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Northern Fun: Pikangikum

Northern Fun: Pikangikum

PIKANGIKUM – As we travelled from community to community we were warned about staying overnight in Pikangikum. We were told how rough it was, how dangerous it was, and it happened often enough that we decided to stay overnight in Sioux Lookout instead. But after the first hour in the community this is a decision

PIKANGIKUM – As we travelled from community to community we were warned about staying overnight in Pikangikum. We were told how rough it was, how dangerous it was, and it happened often enough that we decided to stay overnight in Sioux Lookout instead.

But after the first hour in the community this is a decision that we would come to regret. We were greeted by some of the nicest people and the children were some of the most well behaved kids I have ever seen.

It is certainly a community with its fair share of issues. They are known as the suicide capital in the world as published by Maclean’s magazine in 2012. But the more we talked with the people that were involved in the community the more I started to understand the obstacles that they were facing.

Northern communities are drastically underfunded.  And in Pikangikum this has created a trickle down effect that makes the simplest of tasks difficult. Their school burned down a few years ago and they have been using portables as classrooms. They don’t have space for the children to eat their lunch so they have to send them home for lunch. So parents have to make arrangements to be there when the kids come home at noon. They have to bus the kids home but they don’t have enough busses to send them all at the same time so they go in shifts. This lunch ordeal can take 2-3 hours to complete, which costs extra money for gas, which leads to less learning time in the classrooms. And that’s just one example of how overburdened their community is.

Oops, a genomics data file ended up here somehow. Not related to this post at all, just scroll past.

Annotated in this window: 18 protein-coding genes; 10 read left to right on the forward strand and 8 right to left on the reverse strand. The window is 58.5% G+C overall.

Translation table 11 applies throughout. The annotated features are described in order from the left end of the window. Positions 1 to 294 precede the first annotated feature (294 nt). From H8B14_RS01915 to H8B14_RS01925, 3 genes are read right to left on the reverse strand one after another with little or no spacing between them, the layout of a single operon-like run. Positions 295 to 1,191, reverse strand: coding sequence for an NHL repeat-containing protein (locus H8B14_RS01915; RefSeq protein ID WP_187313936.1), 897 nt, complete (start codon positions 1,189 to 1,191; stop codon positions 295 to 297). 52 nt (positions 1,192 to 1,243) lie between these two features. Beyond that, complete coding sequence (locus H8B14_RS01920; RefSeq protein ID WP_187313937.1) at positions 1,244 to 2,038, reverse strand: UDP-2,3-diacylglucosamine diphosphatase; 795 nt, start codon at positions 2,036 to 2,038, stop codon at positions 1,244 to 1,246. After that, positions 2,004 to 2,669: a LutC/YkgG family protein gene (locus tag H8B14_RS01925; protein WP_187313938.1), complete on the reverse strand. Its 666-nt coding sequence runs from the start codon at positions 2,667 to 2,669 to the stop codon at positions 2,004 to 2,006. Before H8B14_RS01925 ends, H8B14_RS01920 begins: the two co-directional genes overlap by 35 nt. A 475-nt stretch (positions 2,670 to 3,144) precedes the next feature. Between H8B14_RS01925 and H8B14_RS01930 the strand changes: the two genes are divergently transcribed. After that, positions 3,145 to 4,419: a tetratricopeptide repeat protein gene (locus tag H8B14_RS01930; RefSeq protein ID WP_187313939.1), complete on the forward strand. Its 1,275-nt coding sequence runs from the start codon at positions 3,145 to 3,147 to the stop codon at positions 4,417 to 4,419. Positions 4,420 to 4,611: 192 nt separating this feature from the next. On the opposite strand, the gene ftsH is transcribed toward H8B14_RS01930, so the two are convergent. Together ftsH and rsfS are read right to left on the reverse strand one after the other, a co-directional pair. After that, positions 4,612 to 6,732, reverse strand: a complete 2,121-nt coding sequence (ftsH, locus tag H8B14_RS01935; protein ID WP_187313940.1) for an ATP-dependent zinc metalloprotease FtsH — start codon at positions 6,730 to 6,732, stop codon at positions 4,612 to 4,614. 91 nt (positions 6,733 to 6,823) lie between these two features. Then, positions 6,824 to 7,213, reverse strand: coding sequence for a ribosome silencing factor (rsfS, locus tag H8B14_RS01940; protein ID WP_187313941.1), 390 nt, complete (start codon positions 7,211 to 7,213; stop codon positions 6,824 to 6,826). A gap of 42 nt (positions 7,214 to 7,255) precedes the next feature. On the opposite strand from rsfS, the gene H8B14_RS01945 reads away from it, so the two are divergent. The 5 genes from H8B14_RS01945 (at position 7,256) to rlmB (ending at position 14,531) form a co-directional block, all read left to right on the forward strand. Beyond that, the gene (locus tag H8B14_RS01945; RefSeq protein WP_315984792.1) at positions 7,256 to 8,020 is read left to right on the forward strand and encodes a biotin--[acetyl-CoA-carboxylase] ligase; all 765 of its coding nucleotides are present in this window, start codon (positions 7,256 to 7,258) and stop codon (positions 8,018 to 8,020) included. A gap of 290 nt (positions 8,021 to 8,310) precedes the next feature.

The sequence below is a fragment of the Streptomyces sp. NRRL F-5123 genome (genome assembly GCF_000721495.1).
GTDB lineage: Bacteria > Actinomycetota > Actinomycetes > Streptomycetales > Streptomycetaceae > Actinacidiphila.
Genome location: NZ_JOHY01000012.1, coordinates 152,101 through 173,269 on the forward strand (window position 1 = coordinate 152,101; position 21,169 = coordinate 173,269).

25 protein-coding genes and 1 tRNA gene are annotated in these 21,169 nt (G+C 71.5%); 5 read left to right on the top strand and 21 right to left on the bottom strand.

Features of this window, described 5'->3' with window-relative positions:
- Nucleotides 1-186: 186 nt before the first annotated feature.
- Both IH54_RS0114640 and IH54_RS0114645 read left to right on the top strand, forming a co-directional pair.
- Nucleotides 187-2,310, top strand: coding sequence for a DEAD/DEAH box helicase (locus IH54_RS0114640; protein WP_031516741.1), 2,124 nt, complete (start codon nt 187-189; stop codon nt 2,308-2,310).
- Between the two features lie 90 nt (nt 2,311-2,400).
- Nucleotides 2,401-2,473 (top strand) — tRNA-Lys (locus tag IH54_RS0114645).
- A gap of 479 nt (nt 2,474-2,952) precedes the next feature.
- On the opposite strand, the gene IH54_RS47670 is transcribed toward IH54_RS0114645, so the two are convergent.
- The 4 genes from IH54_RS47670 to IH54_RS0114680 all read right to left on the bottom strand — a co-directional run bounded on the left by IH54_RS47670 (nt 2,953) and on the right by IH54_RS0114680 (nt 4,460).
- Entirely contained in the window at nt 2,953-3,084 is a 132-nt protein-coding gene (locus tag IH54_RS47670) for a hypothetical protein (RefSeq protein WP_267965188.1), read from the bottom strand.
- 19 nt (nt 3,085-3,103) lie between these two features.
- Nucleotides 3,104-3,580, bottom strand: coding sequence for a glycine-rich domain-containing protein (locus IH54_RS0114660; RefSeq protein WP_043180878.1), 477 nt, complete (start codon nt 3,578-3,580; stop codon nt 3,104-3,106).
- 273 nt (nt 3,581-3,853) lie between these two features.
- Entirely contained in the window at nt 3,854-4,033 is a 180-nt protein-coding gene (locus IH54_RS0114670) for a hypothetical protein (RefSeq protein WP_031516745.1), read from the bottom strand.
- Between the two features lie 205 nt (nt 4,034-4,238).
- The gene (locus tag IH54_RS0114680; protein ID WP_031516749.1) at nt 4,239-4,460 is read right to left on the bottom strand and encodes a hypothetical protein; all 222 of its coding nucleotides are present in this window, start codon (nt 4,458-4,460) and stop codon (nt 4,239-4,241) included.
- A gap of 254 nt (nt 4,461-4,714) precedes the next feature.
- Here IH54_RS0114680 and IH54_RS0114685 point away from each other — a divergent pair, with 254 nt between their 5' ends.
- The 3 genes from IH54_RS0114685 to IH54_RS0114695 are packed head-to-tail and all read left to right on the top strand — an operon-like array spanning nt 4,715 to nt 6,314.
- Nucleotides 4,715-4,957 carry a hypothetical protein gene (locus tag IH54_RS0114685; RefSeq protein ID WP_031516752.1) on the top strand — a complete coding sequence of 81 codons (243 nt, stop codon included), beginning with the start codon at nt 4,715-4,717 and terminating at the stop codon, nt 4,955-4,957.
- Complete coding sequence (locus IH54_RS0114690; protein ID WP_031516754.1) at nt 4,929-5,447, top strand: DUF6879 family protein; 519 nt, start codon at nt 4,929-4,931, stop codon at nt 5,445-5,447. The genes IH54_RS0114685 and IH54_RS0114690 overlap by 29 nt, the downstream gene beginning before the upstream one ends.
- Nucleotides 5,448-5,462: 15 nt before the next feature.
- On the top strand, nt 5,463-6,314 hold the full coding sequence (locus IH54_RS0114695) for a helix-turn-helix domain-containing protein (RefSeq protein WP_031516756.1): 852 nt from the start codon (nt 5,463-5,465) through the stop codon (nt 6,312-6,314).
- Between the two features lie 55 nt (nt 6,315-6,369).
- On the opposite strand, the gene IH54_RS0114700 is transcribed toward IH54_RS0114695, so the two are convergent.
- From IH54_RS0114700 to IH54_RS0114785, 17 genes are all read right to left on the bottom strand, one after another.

Up until about three months ago the community of almost 2,500 people only had one playground (a playground that was almost 15 years old).  There were 1,000 school aged children that we fed hot dogs to. And those 1,000 kids had to share one playground.

Fortunately the Canadian Government opened one playground three months ago and there’s the playground that the Dreamcatcher Foundation installed, but it’s still not enough. These playgrounds are being used by hundreds of children each day. Which leads to greater wear and tear, and a shorter life span. Which again is an example of the challenges this community faces.

However, despite all of these challenges, I saw a tonne of smiles, I met a tonne of amazing people, and I got to see kids being kids. The strength of character and the resolve of the communities that we visited will be something that I will always admire and respect.

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